Walking home: the fake Christmas tree

We are still walking east on Haight Street after having crossed Divisadero where we stopped to admire the median planting. In Anne Rice's novel Interview with the Vampire, the interview with the vampire Louis takes place on Divisadero Street just around the corner from where we are right now.


There was a year, like 1990, when it seemed that everyone in San Francisco was reading two books: Anne Rice's The Vampire Lestat, and Hayden Herrera's biography of Frida Kahlo. I saw people reading one or both those books everywhere I went--in every coffee shop, at every bus stop, in every office waiting room, on the bookshelves of every apartment I visited, in the window of every bookstore.

To this day, I have not read either!


When rents in the Haight-Ashbury started to get too expensive in the late 1980s, people started to move to the Lower Haight, called lower because it is downhill from the Upper Haight (which is what most people actually call the Haight-Ashbury). We've been walking downhill this whole time.


The Lower Haight was a lot edgier then, with fewer neighborhood businesses and some pretty grim public housing projects nearby. But gentrification was inevitable since in addition to being cheaper, it was also more central and accessible. Personally I prefer my Bernal Heights seclusion.


I don't know why the name Mythic Pizza always gives me the giggles.


On one had, it's like you're trying to say Mystic, but you're lisping or slurring your words. Or, maybe you were trying to say something like Epic Pizza, but all you could think of was Mythic. Truly mythic pizza wouldn't even exist. It would be mythical! Whatever. I get the giggles.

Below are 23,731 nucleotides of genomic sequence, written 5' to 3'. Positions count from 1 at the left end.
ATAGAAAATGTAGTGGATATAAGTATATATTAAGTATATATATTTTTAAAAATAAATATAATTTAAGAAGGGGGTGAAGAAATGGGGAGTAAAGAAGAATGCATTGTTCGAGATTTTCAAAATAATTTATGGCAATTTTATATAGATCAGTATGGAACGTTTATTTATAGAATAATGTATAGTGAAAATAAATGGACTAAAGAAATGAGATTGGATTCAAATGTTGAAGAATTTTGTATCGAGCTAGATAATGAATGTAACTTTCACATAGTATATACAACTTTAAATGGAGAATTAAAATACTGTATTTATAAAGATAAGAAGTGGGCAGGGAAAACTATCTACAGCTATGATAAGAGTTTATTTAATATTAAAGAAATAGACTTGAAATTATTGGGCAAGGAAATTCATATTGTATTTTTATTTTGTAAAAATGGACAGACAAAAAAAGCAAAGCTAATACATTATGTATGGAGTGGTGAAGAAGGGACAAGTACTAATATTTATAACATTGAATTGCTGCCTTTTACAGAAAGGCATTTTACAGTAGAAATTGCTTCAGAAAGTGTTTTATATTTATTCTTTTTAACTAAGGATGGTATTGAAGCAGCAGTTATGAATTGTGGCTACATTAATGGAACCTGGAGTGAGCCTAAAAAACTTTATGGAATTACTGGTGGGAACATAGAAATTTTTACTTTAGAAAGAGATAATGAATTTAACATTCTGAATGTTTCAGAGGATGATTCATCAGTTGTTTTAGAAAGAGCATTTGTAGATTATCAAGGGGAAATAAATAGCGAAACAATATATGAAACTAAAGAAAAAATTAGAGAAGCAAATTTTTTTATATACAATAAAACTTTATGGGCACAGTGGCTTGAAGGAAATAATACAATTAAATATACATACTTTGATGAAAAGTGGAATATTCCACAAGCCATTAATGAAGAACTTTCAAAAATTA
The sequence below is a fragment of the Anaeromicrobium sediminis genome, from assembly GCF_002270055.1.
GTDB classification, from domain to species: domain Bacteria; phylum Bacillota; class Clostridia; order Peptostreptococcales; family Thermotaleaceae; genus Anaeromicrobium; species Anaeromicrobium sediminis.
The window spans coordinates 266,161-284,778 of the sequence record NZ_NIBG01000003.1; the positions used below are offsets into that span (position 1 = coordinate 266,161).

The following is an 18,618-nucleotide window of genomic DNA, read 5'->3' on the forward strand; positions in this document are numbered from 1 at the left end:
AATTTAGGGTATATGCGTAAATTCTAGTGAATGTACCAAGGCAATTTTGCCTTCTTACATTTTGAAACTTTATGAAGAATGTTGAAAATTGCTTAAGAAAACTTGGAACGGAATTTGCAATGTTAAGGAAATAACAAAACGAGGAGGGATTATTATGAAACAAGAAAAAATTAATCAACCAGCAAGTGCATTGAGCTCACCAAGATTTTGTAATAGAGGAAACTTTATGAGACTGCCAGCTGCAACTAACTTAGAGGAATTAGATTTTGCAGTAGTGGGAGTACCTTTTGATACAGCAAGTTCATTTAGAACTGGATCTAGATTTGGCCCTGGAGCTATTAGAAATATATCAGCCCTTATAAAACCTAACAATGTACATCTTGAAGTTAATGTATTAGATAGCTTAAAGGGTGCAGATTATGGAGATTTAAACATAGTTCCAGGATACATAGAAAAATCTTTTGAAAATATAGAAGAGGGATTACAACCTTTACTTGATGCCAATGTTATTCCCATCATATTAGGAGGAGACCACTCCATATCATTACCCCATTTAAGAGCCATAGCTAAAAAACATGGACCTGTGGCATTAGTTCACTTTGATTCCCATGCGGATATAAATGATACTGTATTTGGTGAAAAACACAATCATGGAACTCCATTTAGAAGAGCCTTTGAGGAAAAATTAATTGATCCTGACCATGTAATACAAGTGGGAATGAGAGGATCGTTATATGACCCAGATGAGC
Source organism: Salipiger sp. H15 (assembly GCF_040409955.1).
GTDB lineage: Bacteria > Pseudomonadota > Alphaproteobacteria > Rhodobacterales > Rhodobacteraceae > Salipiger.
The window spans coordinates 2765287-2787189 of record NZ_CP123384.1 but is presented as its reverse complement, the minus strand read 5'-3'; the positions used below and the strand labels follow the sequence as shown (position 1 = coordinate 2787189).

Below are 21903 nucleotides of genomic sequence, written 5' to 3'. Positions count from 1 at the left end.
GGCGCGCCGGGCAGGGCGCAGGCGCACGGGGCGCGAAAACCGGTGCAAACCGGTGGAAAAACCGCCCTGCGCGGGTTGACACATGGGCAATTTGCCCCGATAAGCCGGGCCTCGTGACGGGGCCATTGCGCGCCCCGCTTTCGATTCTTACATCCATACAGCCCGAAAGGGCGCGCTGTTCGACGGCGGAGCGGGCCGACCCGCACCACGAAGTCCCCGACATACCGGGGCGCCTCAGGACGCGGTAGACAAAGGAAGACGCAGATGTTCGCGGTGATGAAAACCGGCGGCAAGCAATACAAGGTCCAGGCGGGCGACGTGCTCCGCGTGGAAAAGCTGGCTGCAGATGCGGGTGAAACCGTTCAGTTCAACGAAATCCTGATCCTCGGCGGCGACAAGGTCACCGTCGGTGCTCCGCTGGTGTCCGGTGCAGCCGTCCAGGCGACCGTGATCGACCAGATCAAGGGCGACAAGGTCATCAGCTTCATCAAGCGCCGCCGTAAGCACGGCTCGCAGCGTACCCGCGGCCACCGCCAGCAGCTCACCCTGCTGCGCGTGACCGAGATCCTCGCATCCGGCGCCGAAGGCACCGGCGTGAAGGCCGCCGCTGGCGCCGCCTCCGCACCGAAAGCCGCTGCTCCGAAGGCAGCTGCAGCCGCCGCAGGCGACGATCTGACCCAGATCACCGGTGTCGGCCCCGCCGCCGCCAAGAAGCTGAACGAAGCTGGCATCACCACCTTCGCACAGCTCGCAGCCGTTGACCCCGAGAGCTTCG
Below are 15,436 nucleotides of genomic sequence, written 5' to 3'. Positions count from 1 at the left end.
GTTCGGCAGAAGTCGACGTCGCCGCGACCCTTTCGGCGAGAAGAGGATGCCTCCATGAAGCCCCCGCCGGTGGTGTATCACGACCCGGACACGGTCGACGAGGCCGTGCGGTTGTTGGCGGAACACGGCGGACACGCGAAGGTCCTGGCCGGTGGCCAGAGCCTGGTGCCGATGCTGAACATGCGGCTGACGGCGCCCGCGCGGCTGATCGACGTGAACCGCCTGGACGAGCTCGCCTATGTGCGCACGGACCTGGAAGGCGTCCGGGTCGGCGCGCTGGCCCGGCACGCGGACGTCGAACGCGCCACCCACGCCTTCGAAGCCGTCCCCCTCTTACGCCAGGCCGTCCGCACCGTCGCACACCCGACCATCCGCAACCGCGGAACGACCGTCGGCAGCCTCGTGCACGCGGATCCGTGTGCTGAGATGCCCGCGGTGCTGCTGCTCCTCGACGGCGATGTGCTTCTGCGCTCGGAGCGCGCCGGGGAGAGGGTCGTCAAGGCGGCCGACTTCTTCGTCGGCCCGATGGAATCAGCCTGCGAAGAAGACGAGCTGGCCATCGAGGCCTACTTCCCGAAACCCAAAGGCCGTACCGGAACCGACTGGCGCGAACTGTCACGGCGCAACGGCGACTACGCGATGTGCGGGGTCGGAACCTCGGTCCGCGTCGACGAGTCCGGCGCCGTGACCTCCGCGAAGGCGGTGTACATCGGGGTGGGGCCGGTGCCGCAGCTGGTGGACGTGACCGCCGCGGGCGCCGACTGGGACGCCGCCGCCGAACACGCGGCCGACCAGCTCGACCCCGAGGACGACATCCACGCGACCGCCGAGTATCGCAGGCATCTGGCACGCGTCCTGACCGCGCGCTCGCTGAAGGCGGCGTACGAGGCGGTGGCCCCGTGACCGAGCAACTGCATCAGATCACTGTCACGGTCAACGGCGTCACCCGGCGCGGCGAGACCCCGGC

I also think it's funny that people spend thousands of dollars a month to rent apartments in San Francisco and have to use sheets from the thrift store as curtains.




Ice cream is the big thing now, or maybe it was a year ago. I don't know. But there are many specialty ice cream stores all around town making ice cream with ingredients you might not have thought of. My personal favorite is the bourbon and corn flakes at Humphry Slocombe but I haven't exactly tried them all.


We've turned right on Fillmore Street now and we're heading toward Market.





Pineapples are a nice hostess gift, I think.


At Market, we've reached another natural stopping point.


But there's one thing I have to show you and it's just across the street, at a bakery...

The best fake Christmas tree ever!


I think they make one every year.





Well, we're slightly more than half way home, and I only have one other stop to make, but I will save it until next time. It's a tiny, old cemetery.


danger garden said...

I loved this post even before you got to that amazing tree! Thank you so much for sharing your walk. I don't remember if I've ever mentioned it but I came so close to living in SF and reading your blog is a nice reminder of that city I love so much.

Tira said...

That Christmas tree is cool! I so love SF for its quirkiness and creativity.

grumblebunny said...


I'll have to check out that tree. If I end up eating it, I'll just explain that I have no free will and blame you, 'k?


Phillip Oliver said...

Wow, that is a unique tree. The shops and streets are so fascinating and colorful. I love it.

Anonymous said...

Thanks for the interesting walk (as always) and the best holiday tree that I have ever seen. Yum!

Roslyn said...

What an interesting street. I would love to visit that bakery. The tree is amazing.

Town Mouse said...

Let me just tell you: Redwood City has nothing like that. Really makes me wish I'd live in the city...

Kristi said...

I love these posts, and that tree is too die for.